Google flaunts white space wireless magic
'This is not Russian Roulette'
Google is running its very own "white space" tests, as it continues to push a master plan to stream high-speed internet access over unused television airwaves.
As part of the White Space Coalition, Google is one of the big-name high-tech outfits urging the US Federal Communications Commission (FCC) to approve the use of personal computing devices that transmit data over television "white spaces" - portions of the TV spectrum that aren't used for broadcasting. Others include Dell, HP, Intel, Microsoft, and Philips. That's right: Google and Microsoft are actually partners on this venture.
Previously, Microsoft and Philips took the lead on the coalition's white space tests. But with a recent letter to FCC, Google has let the world know it's doing some testing of its own.
On December 4, according to the letter, the Mountain View, CA outfit met several engineers in the FCC's office of engineering and technology, demonstrating tests involving two separate white space technologies. "In both cases, these test results demonstrate that digital televisions (DTV) and wireless microphones can be amply protected from harmful interference by unlicensed personal/portable devices, using reasonable power levels and sensing thresholds."
You see, local TV stations have opposed the white space plan, arguing that computing devices would mess with their signals. The National Association of Broadcasters - the trade association that serves more than 8,300 local radio and television stations - actually launched a newspaper and TV ad campaign that badmouthed the likes of Microsoft and Google. In one television ad, a gray-haired biddy looks perplexed as interference hits while she's trying to watch an American football game.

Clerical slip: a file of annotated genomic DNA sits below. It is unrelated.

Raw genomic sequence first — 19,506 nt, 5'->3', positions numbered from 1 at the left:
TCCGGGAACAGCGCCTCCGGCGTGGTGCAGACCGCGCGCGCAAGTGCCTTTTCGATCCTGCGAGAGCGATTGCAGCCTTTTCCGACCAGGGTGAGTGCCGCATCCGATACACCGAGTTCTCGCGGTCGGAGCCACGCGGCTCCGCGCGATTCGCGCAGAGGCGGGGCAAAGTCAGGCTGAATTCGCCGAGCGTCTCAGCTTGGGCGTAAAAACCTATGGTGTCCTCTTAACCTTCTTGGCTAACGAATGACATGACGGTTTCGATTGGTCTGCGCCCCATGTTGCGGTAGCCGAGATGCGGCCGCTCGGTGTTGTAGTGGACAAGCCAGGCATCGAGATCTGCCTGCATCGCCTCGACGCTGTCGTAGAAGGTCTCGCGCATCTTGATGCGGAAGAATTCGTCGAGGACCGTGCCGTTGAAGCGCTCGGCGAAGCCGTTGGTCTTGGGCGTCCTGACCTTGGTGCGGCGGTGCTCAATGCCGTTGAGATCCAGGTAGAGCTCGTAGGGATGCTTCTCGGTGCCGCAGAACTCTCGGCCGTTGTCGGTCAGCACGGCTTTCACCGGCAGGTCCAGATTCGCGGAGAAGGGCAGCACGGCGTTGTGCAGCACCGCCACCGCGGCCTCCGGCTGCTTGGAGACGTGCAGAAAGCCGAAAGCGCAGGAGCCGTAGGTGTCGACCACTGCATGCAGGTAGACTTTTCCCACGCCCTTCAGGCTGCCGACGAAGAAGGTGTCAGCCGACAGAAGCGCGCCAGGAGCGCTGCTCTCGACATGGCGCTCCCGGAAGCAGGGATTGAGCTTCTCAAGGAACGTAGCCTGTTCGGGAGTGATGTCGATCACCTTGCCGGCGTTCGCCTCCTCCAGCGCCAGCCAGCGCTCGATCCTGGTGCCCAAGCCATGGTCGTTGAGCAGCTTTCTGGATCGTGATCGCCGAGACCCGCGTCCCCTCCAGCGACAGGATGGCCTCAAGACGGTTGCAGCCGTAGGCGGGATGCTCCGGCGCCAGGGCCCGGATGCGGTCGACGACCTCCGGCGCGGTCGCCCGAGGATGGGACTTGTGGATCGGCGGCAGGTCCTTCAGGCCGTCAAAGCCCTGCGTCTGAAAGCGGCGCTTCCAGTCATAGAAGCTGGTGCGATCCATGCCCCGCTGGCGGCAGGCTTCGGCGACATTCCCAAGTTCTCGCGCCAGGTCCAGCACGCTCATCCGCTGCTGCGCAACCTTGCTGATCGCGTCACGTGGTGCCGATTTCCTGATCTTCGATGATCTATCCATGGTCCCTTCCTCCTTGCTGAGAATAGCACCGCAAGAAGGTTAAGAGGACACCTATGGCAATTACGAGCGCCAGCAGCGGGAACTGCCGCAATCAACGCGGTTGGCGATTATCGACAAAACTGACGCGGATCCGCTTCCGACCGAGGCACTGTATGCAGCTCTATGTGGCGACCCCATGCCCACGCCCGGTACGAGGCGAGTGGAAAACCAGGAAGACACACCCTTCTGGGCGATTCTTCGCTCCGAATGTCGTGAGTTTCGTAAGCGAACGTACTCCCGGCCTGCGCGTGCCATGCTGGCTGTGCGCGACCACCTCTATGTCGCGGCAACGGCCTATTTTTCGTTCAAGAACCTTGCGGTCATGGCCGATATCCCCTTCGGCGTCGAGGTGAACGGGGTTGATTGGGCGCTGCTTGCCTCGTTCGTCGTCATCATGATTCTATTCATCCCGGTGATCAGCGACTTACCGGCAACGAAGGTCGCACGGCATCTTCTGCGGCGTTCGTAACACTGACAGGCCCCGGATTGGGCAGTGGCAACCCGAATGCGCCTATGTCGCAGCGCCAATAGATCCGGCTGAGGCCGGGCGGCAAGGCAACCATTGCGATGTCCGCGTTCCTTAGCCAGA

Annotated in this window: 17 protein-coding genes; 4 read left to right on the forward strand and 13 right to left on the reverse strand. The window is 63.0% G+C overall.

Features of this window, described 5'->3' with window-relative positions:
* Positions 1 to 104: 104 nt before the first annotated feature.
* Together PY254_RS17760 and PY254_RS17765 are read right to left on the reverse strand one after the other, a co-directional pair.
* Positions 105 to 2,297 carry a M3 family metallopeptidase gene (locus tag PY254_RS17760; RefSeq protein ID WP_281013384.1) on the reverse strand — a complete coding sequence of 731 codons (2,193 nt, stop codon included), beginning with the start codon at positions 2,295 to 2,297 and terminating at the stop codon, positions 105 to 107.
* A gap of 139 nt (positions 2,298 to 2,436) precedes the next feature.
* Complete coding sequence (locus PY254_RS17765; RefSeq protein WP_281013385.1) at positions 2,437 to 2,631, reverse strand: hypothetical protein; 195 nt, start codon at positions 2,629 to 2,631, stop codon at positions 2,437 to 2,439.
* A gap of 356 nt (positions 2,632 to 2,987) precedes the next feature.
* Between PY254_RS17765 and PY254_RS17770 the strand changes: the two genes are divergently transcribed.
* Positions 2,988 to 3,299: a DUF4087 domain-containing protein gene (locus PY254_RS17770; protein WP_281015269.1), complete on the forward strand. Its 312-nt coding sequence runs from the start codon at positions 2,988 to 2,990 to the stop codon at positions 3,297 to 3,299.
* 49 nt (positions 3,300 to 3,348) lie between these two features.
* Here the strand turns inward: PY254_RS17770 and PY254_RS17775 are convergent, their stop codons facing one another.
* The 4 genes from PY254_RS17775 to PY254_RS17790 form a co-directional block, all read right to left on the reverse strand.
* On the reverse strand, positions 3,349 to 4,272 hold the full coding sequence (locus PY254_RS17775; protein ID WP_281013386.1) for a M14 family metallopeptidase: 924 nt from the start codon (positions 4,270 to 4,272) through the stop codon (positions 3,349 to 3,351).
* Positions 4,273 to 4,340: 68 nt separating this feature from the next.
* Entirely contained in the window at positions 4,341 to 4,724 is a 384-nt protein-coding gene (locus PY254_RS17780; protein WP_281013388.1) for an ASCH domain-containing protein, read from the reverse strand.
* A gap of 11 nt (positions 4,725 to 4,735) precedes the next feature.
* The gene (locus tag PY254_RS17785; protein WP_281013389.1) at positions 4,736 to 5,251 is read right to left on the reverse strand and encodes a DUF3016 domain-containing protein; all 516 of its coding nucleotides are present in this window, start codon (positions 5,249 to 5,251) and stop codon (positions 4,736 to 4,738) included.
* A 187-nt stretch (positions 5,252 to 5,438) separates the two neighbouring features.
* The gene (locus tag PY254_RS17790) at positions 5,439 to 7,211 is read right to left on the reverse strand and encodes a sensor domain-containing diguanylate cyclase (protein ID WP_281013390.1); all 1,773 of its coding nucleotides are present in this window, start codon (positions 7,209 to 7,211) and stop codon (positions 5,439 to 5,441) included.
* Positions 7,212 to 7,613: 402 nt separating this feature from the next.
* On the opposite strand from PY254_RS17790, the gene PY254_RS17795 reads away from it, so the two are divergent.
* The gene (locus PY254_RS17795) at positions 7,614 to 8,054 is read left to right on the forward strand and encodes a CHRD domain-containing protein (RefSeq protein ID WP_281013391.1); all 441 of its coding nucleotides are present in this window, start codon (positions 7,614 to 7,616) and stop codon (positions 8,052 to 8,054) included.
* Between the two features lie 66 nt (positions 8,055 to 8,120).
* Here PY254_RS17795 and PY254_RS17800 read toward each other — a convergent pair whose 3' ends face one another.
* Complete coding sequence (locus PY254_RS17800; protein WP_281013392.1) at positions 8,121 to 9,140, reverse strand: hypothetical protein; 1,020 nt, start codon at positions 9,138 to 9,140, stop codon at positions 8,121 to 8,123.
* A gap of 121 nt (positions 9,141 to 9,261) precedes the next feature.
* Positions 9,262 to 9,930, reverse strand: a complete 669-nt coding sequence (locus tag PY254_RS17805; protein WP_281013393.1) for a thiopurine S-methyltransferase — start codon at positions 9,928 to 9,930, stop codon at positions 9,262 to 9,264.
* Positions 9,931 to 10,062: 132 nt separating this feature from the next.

Earlier this year, a Microsoft white space prototype failed the FCC's tests, and the NAB took this as proof that Microsoft and the gang were dead set on destroying American television. "By continuing to press its self-serving agenda, Microsoft is playing Russian Roulette with America's access to interference-free TV reception," said NAB spokesman Dennis Wharton.
Meanwhile, Microsoft insisted that its prototype was broken, and the FCC has committed to additional testing.
Google did not respond to our requests from comment on its new tests, and Ed Thomas, the former FCC head of engineering that represents the white space coalition, referred most of our questions to the Mountain Viewers. but Thomas did say that Google's news indicates how very serious the company is about white space devices.
"Very, very simply, the fact that Google has a prototype indicates their commitment to this project," he told us. "You don't show up on Tuesday, pray for a prototype, and get it on Wednesday." ®
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